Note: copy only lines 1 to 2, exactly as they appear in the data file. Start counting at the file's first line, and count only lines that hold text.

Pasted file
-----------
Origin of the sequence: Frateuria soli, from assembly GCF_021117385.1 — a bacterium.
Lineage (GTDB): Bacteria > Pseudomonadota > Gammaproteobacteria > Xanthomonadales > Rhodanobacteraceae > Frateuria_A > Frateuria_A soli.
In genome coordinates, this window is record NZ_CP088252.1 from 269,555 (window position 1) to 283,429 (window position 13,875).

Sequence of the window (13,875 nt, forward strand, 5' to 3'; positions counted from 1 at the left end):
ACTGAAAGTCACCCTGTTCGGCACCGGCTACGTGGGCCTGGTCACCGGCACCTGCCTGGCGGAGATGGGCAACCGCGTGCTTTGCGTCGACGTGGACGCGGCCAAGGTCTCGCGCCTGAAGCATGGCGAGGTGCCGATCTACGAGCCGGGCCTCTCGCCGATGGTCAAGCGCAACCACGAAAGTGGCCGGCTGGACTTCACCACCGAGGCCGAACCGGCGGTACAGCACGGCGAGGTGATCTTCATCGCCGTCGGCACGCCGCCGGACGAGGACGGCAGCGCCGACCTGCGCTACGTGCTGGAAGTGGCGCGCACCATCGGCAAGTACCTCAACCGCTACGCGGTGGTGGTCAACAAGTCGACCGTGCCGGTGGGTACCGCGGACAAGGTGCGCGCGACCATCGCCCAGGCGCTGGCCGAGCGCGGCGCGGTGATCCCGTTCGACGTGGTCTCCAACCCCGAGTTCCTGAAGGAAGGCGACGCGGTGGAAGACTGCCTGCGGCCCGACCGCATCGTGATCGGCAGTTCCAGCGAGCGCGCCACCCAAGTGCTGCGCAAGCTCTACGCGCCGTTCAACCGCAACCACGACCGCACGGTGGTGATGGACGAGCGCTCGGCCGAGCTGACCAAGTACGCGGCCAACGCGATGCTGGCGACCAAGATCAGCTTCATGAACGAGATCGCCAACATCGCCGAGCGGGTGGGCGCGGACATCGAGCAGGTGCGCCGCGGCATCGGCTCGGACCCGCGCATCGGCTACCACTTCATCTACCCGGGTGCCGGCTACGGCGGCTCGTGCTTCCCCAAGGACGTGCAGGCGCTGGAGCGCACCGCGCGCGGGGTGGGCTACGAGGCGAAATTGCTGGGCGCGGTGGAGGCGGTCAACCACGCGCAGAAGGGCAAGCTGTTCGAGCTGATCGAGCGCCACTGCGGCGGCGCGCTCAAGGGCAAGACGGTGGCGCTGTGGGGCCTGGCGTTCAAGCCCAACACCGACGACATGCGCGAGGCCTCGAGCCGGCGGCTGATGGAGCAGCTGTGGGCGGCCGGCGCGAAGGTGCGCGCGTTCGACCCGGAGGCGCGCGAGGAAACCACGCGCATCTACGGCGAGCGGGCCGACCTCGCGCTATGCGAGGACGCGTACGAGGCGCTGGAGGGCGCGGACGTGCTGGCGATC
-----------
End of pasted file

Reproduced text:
Origin of the sequence: Frateuria soli, from assembly GCF_021117385.1 — a bacterium.
Lineage (GTDB): Bacteria > Pseudomonadota > Gammaproteobacteria > Xanthomonadales > Rhodanobacteraceae > Frateuria_A > Frateuria_A soli.